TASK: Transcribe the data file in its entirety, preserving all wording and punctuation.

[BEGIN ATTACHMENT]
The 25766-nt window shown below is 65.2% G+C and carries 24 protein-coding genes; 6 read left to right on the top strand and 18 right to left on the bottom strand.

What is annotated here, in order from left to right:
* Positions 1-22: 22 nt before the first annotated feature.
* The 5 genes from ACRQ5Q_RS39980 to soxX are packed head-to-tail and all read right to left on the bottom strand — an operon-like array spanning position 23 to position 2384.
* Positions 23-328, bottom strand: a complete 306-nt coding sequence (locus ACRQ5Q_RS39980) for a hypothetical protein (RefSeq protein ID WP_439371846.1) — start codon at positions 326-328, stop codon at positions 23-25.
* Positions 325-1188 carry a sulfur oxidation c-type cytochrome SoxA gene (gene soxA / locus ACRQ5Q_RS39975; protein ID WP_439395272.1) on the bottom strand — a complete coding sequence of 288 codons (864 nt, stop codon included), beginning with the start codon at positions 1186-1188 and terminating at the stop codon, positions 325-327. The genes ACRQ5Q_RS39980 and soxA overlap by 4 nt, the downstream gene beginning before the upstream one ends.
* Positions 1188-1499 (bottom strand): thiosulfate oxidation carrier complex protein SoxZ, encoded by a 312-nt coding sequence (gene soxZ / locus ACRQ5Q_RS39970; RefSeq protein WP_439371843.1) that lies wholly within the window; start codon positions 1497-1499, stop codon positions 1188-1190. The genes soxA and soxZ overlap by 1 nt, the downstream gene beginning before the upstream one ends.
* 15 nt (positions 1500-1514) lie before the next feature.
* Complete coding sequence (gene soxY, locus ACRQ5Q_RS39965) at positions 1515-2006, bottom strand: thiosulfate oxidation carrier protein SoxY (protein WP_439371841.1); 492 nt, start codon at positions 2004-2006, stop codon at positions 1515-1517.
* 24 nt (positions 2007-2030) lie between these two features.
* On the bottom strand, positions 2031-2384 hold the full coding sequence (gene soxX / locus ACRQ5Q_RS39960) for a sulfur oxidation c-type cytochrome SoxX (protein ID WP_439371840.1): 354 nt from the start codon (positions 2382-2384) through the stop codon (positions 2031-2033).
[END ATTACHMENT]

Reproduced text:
The 25766-nt window shown below is 65.2% G+C and carries 24 protein-coding genes; 6 read left to right on the top strand and 18 right to left on the bottom strand.

What is annotated here, in order from left to right:
* Positions 1-22: 22 nt before the first annotated feature.
* The 5 genes from ACRQ5Q_RS39980 to soxX are packed head-to-tail and all read right to left on the bottom strand — an operon-like array spanning position 23 to position 2384.
* Positions 23-328, bottom strand: a complete 306-nt coding sequence (locus ACRQ5Q_RS39980) for a hypothetical protein (RefSeq protein ID WP_439371846.1) — start codon at positions 326-328, stop codon at positions 23-25.
* Positions 325-1188 carry a sulfur oxidation c-type cytochrome SoxA gene (gene soxA / locus ACRQ5Q_RS39975; protein ID WP_439395272.1) on the bottom strand — a complete coding sequence of 288 codons (864 nt, stop codon included), beginning with the start codon at positions 1186-1188 and terminating at the stop codon, positions 325-327. The genes ACRQ5Q_RS39980 and soxA overlap by 4 nt, the downstream gene beginning before the upstream one ends.
* Positions 1188-1499 (bottom strand): thiosulfate oxidation carrier complex protein SoxZ, encoded by a 312-nt coding sequence (gene soxZ / locus ACRQ5Q_RS39970; RefSeq protein WP_439371843.1) that lies wholly within the window; start codon positions 1497-1499, stop codon positions 1188-1190. The genes soxA and soxZ overlap by 1 nt, the downstream gene beginning before the upstream one ends.
* 15 nt (positions 1500-1514) lie before the next feature.
* Complete coding sequence (gene soxY, locus ACRQ5Q_RS39965) at positions 1515-2006, bottom strand: thiosulfate oxidation carrier protein SoxY (protein WP_439371841.1); 492 nt, start codon at positions 2004-2006, stop codon at positions 1515-1517.
* 24 nt (positions 2007-2030) lie between these two features.
* On the bottom strand, positions 2031-2384 hold the full coding sequence (gene soxX / locus ACRQ5Q_RS39960) for a sulfur oxidation c-type cytochrome SoxX (protein ID WP_439371840.1): 354 nt from the start codon (positions 2382-2384) through the stop codon (positions 2031-2033).